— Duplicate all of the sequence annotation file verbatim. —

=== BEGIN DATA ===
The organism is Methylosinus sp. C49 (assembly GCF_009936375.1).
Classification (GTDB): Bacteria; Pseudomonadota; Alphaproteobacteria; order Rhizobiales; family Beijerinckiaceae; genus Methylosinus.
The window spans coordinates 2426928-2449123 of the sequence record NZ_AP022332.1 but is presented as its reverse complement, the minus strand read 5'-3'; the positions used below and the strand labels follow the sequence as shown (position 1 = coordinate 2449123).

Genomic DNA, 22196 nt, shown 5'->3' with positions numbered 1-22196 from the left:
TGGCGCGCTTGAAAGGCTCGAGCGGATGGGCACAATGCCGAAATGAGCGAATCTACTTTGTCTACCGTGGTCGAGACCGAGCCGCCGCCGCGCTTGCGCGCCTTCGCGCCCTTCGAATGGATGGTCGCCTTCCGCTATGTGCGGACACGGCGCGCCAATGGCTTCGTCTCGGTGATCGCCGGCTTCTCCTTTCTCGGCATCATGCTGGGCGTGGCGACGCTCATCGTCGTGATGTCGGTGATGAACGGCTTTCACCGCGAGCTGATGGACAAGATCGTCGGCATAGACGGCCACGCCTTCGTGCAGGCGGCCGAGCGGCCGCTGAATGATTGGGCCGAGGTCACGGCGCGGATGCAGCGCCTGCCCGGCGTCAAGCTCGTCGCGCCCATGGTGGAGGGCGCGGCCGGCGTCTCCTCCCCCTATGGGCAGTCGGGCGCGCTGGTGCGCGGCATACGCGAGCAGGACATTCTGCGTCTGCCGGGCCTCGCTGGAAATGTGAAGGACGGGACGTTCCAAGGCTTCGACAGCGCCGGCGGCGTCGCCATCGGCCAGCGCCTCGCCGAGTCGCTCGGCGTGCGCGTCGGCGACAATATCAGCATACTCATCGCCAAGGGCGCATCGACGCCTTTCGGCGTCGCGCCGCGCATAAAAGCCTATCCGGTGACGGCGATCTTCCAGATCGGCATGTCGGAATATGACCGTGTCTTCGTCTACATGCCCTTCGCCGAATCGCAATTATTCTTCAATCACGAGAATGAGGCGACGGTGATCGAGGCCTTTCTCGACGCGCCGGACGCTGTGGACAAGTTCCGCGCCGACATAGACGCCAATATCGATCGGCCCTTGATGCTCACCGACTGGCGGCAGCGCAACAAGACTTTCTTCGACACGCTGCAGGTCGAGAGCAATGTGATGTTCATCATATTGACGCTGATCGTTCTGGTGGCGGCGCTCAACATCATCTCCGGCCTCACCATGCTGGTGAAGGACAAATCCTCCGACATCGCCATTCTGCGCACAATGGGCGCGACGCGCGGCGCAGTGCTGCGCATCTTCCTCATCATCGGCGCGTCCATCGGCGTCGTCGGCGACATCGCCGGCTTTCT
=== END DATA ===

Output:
The organism is Methylosinus sp. C49 (assembly GCF_009936375.1).
Classification (GTDB): Bacteria; Pseudomonadota; Alphaproteobacteria; order Rhizobiales; family Beijerinckiaceae; genus Methylosinus.
The window spans coordinates 2426928-2449123 of the sequence record NZ_AP022332.1 but is presented as its reverse complement, the minus strand read 5'-3'; the positions used below and the strand labels follow the sequence as shown (position 1 = coordinate 2449123).

Genomic DNA, 22196 nt, shown 5'->3' with positions numbered 1-22196 from the left:
TGGCGCGCTTGAAAGGCTCGAGCGGATGGGCACAATGCCGAAATGAGCGAATCTACTTTGTCTACCGTGGTCGAGACCGAGCCGCCGCCGCGCTTGCGCGCCTTCGCGCCCTTCGAATGGATGGTCGCCTTCCGCTATGTGCGGACACGGCGCGCCAATGGCTTCGTCTCGGTGATCGCCGGCTTCTCCTTTCTCGGCATCATGCTGGGCGTGGCGACGCTCATCGTCGTGATGTCGGTGATGAACGGCTTTCACCGCGAGCTGATGGACAAGATCGTCGGCATAGACGGCCACGCCTTCGTGCAGGCGGCCGAGCGGCCGCTGAATGATTGGGCCGAGGTCACGGCGCGGATGCAGCGCCTGCCCGGCGTCAAGCTCGTCGCGCCCATGGTGGAGGGCGCGGCCGGCGTCTCCTCCCCCTATGGGCAGTCGGGCGCGCTGGTGCGCGGCATACGCGAGCAGGACATTCTGCGTCTGCCGGGCCTCGCTGGAAATGTGAAGGACGGGACGTTCCAAGGCTTCGACAGCGCCGGCGGCGTCGCCATCGGCCAGCGCCTCGCCGAGTCGCTCGGCGTGCGCGTCGGCGACAATATCAGCATACTCATCGCCAAGGGCGCATCGACGCCTTTCGGCGTCGCGCCGCGCATAAAAGCCTATCCGGTGACGGCGATCTTCCAGATCGGCATGTCGGAATATGACCGTGTCTTCGTCTACATGCCCTTCGCCGAATCGCAATTATTCTTCAATCACGAGAATGAGGCGACGGTGATCGAGGCCTTTCTCGACGCGCCGGACGCTGTGGACAAGTTCCGCGCCGACATAGACGCCAATATCGATCGGCCCTTGATGCTCACCGACTGGCGGCAGCGCAACAAGACTTTCTTCGACACGCTGCAGGTCGAGAGCAATGTGATGTTCATCATATTGACGCTGATCGTTCTGGTGGCGGCGCTCAACATCATCTCCGGCCTCACCATGCTGGTGAAGGACAAATCCTCCGACATCGCCATTCTGCGCACAATGGGCGCGACGCGCGGCGCAGTGCTGCGCATCTTCCTCATCATCGGCGCGTCCATCGGCGTCGTCGGCGACATCGCCGGCTTTCT